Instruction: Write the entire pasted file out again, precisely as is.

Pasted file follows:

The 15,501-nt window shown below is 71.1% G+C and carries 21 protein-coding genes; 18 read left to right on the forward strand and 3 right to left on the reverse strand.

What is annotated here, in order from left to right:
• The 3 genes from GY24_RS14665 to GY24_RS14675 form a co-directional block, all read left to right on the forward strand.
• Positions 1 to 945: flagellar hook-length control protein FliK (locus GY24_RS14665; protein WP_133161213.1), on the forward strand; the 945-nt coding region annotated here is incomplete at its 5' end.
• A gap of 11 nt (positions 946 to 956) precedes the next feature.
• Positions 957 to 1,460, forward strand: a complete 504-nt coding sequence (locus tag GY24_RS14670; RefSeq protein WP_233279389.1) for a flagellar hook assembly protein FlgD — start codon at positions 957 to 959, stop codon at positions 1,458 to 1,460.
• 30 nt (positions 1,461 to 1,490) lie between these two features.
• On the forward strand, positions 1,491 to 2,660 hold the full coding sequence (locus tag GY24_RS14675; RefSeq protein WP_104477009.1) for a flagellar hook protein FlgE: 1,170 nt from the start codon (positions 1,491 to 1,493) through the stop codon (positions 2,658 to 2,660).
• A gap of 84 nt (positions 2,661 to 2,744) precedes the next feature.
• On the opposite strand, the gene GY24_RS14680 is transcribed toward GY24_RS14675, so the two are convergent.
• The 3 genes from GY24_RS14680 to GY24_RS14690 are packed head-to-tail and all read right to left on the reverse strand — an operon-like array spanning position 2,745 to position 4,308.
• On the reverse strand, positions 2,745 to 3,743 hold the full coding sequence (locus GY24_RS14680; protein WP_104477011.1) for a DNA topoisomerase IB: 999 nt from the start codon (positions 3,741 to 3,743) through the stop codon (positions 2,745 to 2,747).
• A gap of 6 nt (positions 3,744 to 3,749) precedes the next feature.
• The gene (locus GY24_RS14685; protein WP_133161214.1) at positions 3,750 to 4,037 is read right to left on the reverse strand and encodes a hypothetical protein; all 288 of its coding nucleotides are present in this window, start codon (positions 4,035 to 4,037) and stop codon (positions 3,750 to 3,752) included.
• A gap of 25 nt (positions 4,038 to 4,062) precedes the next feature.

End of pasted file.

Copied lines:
The 15,501-nt window shown below is 71.1% G+C and carries 21 protein-coding genes; 18 read left to right on the forward strand and 3 right to left on the reverse strand.

What is annotated here, in order from left to right:
• The 3 genes from GY24_RS14665 to GY24_RS14675 form a co-directional block, all read left to right on the forward strand.
• Positions 1 to 945: flagellar hook-length control protein FliK (locus GY24_RS14665; protein WP_133161213.1), on the forward strand; the 945-nt coding region annotated here is incomplete at its 5' end.
• A gap of 11 nt (positions 946 to 956) precedes the next feature.
• Positions 957 to 1,460, forward strand: a complete 504-nt coding sequence (locus tag GY24_RS14670; RefSeq protein WP_233279389.1) for a flagellar hook assembly protein FlgD — start codon at positions 957 to 959, stop codon at positions 1,458 to 1,460.
• 30 nt (positions 1,461 to 1,490) lie between these two features.
• On the forward strand, positions 1,491 to 2,660 hold the full coding sequence (locus tag GY24_RS14675; RefSeq protein WP_104477009.1) for a flagellar hook protein FlgE: 1,170 nt from the start codon (positions 1,491 to 1,493) through the stop codon (positions 2,658 to 2,660).
• A gap of 84 nt (positions 2,661 to 2,744) precedes the next feature.
• On the opposite strand, the gene GY24_RS14680 is transcribed toward GY24_RS14675, so the two are convergent.
• The 3 genes from GY24_RS14680 to GY24_RS14690 are packed head-to-tail and all read right to left on the reverse strand — an operon-like array spanning position 2,745 to position 4,308.
• On the reverse strand, positions 2,745 to 3,743 hold the full coding sequence (locus GY24_RS14680; protein WP_104477011.1) for a DNA topoisomerase IB: 999 nt from the start codon (positions 3,741 to 3,743) through the stop codon (positions 2,745 to 2,747).
• A gap of 6 nt (positions 3,744 to 3,749) precedes the next feature.
• The gene (locus GY24_RS14685; protein WP_133161214.1) at positions 3,750 to 4,037 is read right to left on the reverse strand and encodes a hypothetical protein; all 288 of its coding nucleotides are present in this window, start codon (positions 4,035 to 4,037) and stop codon (positions 3,750 to 3,752) included.
• A gap of 25 nt (positions 4,038 to 4,062) precedes the next feature.